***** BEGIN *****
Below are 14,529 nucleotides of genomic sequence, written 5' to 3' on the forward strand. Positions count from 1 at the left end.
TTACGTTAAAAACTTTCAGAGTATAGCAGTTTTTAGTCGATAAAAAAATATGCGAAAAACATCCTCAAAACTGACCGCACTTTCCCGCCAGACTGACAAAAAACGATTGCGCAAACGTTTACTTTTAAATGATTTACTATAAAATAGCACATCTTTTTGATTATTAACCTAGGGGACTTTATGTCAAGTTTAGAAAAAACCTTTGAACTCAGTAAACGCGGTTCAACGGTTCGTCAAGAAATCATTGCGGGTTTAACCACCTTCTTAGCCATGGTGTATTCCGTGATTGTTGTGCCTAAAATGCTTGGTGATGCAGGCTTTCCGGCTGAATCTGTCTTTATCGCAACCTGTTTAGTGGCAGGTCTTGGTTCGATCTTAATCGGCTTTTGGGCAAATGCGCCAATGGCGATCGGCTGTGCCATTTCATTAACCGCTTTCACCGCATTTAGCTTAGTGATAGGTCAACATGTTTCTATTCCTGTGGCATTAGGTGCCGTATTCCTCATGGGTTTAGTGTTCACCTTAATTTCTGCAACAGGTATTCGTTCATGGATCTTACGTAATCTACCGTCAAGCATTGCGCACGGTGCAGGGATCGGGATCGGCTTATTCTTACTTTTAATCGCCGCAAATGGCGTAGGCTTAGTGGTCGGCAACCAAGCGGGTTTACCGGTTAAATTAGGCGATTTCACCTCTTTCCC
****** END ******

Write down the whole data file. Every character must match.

Below are 14,529 nucleotides of genomic sequence, written 5' to 3' on the forward strand. Positions count from 1 at the left end.
TTACGTTAAAAACTTTCAGAGTATAGCAGTTTTTAGTCGATAAAAAAATATGCGAAAAACATCCTCAAAACTGACCGCACTTTCCCGCCAGACTGACAAAAAACGATTGCGCAAACGTTTACTTTTAAATGATTTACTATAAAATAGCACATCTTTTTGATTATTAACCTAGGGGACTTTATGTCAAGTTTAGAAAAAACCTTTGAACTCAGTAAACGCGGTTCAACGGTTCGTCAAGAAATCATTGCGGGTTTAACCACCTTCTTAGCCATGGTGTATTCCGTGATTGTTGTGCCTAAAATGCTTGGTGATGCAGGCTTTCCGGCTGAATCTGTCTTTATCGCAACCTGTTTAGTGGCAGGTCTTGGTTCGATCTTAATCGGCTTTTGGGCAAATGCGCCAATGGCGATCGGCTGTGCCATTTCATTAACCGCTTTCACCGCATTTAGCTTAGTGATAGGTCAACATGTTTCTATTCCTGTGGCATTAGGTGCCGTATTCCTCATGGGTTTAGTGTTCACCTTAATTTCTGCAACAGGTATTCGTTCATGGATCTTACGTAATCTACCGTCAAGCATTGCGCACGGTGCAGGGATCGGGATCGGCTTATTCTTACTTTTAATCGCCGCAAATGGCGTAGGCTTAGTGGTCGGCAACCAAGCGGGTTTACCGGTTAAATTAGGCGATTTCACCTCTTTCCC